With dual-action triggers, the first part of the pull of the trigger pulls the hammer back, and the second stage of the trigger pull releases the hammer or firing pin to fire the weapon.
The first part of the trigger pull can require a fair bit of pressure of the finger on the trigger, which can, in turn, cause the shot to be pulled off target.
Gun manufacturers came up with a two-trigger system for when accurate long-range shooting was required. These firearms usually had two separate triggers within the trigger guard. The trigger at the back is used to pull the action back to the point that the weapon is ready and about to fire. The front trigger is then “set” as a hair trigger, which only requires a light touch to fire the gun.
This is where the term “set” trigger comes from. The rear trigger is pulled back to “set” the front trigger to fire the gun.
This type of firing mechanism allowed the shot to be fired with a very light touch of the front trigger, which improves the accuracy of the shot.
This type of trigger system is more the realm of the rifle than the pistol. Many modern hunting rifles still have this type of trigger configuration to make for more accurate shooting, especially for long-distance shots.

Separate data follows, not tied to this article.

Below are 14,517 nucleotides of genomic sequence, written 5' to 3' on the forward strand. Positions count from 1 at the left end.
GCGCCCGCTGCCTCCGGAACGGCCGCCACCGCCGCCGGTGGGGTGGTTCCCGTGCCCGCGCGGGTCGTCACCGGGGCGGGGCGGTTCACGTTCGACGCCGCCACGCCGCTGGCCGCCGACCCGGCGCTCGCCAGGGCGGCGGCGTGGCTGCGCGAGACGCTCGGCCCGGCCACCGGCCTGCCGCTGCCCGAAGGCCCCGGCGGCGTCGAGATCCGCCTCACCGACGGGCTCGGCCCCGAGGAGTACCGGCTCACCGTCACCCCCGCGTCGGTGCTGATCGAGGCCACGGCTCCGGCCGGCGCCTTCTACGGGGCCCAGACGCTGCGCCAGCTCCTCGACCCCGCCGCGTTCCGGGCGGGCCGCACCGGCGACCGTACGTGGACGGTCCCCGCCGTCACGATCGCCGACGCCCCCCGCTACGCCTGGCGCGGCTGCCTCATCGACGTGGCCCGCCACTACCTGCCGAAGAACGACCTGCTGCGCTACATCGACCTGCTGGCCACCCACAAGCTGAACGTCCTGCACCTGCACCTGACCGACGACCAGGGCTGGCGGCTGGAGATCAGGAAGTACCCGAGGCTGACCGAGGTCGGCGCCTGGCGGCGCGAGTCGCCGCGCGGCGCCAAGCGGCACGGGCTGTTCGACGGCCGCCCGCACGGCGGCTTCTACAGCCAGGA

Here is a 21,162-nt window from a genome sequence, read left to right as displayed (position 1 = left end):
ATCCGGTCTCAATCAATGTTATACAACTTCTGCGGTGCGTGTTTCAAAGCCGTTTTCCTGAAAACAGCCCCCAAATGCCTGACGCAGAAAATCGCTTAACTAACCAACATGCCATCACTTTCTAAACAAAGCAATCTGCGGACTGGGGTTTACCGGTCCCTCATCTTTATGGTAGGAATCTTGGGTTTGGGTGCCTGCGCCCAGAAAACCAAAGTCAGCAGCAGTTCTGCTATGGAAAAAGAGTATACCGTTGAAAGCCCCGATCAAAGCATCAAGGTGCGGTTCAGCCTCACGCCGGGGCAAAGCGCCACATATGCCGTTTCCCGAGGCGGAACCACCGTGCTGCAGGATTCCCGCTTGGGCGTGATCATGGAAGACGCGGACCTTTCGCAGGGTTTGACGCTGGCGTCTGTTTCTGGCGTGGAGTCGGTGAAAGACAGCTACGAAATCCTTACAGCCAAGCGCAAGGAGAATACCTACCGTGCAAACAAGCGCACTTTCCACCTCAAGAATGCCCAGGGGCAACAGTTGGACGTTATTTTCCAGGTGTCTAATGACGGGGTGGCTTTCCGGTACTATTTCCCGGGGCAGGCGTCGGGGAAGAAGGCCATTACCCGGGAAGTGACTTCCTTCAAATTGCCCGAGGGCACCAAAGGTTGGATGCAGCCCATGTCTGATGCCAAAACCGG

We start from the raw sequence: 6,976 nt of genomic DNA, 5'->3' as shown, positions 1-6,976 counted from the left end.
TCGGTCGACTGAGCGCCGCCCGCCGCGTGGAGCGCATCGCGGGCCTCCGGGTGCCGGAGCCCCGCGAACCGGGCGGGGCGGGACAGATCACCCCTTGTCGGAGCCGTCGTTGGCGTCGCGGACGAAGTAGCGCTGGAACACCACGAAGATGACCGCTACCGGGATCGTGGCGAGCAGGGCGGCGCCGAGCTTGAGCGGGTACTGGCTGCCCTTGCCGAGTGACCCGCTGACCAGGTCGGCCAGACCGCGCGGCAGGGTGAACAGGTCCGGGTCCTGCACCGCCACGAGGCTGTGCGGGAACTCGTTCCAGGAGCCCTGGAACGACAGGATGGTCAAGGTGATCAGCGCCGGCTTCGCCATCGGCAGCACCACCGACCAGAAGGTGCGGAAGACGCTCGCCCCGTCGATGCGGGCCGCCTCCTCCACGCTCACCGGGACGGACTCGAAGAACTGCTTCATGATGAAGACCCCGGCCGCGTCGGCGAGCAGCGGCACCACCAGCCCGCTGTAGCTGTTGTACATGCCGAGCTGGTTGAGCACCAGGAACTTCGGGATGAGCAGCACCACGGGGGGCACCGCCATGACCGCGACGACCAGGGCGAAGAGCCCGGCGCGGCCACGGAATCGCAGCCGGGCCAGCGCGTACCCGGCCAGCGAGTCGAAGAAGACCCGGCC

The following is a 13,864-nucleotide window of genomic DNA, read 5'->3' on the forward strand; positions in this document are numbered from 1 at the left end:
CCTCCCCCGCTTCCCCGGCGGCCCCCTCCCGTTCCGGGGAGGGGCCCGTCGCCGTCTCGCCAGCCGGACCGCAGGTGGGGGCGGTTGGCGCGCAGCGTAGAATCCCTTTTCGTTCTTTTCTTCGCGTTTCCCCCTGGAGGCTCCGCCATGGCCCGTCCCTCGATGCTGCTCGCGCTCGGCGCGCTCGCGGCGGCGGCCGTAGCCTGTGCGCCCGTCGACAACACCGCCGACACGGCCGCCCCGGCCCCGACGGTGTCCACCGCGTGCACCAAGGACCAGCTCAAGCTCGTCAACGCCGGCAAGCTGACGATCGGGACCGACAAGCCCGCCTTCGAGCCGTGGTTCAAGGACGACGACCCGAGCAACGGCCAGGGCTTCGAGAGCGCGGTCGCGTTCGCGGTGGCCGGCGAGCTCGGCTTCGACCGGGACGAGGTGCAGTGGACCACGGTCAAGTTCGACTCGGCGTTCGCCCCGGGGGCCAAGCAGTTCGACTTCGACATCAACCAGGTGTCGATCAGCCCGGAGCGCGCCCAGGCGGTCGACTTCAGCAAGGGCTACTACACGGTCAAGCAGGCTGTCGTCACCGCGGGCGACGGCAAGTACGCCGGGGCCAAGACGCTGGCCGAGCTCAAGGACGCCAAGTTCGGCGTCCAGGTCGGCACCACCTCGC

Some revolvers were made with this trigger mechanism in the mid-1800s, and these were favored among army officers in the confederate army.
In most pistols, only the first trigger pull is a double-action since the action of the slide cocks the hammer or the action for the subsequent shot.
Multiple Triggers For Multiple Barrels
Some old-style pistols from the flintlock era had two barrels. This allowed both barrels to be loaded and prepared with shot and powder.
Each barrel had a separate hammer and a trigger to control each hammer. This essentially gave the shooter two shots at a time when loading a pistol for firing took some time.
The advent of revolvers and semi-automatic pistol technology largely saw the decline of this style of handgun, but similar technology still exists in some traditional double-barrel shotguns.
These old-fashioned double-barreled shotguns have a break-open breech to load the shells manually. Each barrel has a hammer that is cocked manually, and each barrel has its own trigger for firing the shot.
If you think about what a trigger is for on a firearm, which is to fire the weapon, there is no real need for a second trigger on a pistol.
The nature of how a pistol and its firing mechanism works means that there is no real use in the mechanism for a second trigger. However, other firearms for other purposes, such as hunting rifles, certainly gain some advantages from having a two-trigger system, especially as a “set” trigger to improve accuracy.
If you see a pistol that appears to have two triggers, it is unlikely that both triggers will fire the weapon. The additional trigger in these systems is a safety feature rather than an additional way to fire the pistol!
- What Does Prepping Mean? (+ How to Become a Prepper)
- Why Prepping Is Pointless (When You Don’t Do These Things)￼￼￼￼￼￼￼￼
- Should I Be Prepping? – 3 Reasons You Should Be
- Shotgun Shells Vs. Pellets: What’s The Difference?
- Pistol Vs. Rifle – The 8 Differences That Matter
- Why Do Pistol Barrels Tilt Up? Here’s Why